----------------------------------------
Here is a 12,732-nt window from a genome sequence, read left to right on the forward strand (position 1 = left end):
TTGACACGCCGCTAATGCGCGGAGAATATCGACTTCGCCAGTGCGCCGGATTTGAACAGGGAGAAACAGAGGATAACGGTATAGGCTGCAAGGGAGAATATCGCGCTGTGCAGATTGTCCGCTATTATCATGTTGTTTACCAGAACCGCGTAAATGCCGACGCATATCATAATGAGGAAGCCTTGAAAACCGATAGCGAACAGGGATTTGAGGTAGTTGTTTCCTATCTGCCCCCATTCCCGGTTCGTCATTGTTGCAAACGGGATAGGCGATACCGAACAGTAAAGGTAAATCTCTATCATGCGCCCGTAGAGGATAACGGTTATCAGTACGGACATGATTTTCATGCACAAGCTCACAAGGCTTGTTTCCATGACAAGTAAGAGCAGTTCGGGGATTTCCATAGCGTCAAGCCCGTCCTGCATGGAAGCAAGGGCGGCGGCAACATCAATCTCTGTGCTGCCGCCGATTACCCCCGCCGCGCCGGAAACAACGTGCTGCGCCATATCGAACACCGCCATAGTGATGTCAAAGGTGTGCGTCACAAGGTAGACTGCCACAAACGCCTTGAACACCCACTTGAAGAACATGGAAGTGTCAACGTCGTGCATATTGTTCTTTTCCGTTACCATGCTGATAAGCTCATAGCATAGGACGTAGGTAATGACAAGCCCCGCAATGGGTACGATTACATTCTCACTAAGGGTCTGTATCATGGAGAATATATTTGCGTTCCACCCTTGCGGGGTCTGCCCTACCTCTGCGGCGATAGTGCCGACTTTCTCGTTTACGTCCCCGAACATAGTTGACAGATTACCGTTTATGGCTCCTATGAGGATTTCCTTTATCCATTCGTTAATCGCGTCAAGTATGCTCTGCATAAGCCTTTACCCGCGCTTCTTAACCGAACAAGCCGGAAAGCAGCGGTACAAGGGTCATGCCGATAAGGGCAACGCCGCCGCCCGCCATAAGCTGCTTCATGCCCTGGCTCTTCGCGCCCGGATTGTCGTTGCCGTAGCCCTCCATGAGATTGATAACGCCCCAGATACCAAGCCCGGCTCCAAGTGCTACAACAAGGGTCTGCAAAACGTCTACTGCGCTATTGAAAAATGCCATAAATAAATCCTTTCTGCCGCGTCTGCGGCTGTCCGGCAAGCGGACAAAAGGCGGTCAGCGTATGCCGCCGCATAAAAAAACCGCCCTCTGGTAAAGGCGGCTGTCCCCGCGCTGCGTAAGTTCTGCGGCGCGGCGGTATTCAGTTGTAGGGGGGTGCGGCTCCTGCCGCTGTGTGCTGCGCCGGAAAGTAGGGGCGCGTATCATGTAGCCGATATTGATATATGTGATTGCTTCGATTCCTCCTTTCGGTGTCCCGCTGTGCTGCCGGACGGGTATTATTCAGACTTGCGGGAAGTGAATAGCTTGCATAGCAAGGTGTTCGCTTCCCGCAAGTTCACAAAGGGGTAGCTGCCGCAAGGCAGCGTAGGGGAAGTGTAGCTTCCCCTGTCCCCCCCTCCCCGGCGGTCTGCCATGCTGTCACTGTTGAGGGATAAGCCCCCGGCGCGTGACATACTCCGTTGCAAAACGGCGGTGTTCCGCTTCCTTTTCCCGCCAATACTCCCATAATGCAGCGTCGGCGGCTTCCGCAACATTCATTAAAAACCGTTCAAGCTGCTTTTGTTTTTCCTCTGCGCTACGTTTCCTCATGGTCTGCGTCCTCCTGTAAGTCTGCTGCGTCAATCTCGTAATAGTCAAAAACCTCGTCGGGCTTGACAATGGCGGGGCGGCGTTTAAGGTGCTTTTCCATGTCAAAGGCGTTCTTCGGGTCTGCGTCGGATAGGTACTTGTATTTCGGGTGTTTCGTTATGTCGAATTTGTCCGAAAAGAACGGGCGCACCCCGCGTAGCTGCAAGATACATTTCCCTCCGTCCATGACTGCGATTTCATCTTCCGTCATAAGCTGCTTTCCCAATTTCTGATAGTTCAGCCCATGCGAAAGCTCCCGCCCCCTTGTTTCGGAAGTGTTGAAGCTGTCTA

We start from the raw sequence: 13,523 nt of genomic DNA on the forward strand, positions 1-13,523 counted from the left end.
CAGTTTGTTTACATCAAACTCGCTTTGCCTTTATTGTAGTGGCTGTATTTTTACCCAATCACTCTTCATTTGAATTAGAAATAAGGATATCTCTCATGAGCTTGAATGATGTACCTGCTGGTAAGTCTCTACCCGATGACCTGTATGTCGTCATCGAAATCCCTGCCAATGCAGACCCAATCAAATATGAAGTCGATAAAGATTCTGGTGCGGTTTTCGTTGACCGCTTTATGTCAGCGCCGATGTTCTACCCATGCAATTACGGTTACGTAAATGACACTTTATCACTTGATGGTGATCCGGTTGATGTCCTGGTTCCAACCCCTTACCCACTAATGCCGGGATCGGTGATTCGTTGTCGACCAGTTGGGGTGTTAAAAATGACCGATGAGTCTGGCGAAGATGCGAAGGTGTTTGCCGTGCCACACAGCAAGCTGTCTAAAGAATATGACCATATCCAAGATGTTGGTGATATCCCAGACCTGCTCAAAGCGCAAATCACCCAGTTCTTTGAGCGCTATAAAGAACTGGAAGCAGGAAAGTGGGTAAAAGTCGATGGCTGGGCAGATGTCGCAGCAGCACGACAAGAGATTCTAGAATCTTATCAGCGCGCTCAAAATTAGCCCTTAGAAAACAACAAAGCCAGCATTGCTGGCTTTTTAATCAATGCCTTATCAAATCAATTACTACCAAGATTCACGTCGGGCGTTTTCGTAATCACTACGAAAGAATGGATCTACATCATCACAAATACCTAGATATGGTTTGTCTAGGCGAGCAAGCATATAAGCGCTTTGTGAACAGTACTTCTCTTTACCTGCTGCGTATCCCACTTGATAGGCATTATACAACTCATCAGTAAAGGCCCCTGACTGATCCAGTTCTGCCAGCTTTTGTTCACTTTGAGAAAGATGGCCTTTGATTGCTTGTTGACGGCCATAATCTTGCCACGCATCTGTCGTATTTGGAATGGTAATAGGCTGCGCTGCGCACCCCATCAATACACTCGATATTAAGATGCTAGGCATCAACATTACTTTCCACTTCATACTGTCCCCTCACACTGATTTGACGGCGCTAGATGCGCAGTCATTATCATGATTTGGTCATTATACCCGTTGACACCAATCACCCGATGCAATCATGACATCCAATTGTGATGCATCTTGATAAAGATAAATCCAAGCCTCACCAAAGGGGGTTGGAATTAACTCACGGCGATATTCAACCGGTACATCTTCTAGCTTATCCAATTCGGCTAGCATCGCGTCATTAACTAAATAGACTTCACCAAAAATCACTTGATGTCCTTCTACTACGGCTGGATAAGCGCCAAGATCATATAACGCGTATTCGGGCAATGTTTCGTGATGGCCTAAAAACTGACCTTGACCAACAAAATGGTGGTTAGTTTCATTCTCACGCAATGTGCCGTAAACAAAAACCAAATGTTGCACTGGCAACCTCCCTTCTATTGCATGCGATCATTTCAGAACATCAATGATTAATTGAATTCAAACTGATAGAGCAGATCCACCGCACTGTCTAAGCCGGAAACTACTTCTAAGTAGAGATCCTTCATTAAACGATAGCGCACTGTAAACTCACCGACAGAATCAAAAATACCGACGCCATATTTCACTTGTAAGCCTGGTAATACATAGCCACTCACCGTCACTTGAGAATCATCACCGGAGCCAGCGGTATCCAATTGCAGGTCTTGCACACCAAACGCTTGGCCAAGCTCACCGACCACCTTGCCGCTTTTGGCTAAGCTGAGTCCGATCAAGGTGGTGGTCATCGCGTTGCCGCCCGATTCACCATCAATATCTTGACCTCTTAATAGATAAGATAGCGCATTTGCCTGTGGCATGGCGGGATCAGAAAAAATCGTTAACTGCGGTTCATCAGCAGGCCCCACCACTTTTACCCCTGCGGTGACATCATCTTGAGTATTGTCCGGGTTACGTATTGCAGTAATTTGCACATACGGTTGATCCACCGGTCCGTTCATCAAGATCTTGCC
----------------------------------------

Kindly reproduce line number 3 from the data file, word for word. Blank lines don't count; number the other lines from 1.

We start from the raw sequence: 13,523 nt of genomic DNA on the forward strand, positions 1-13,523 counted from the left end.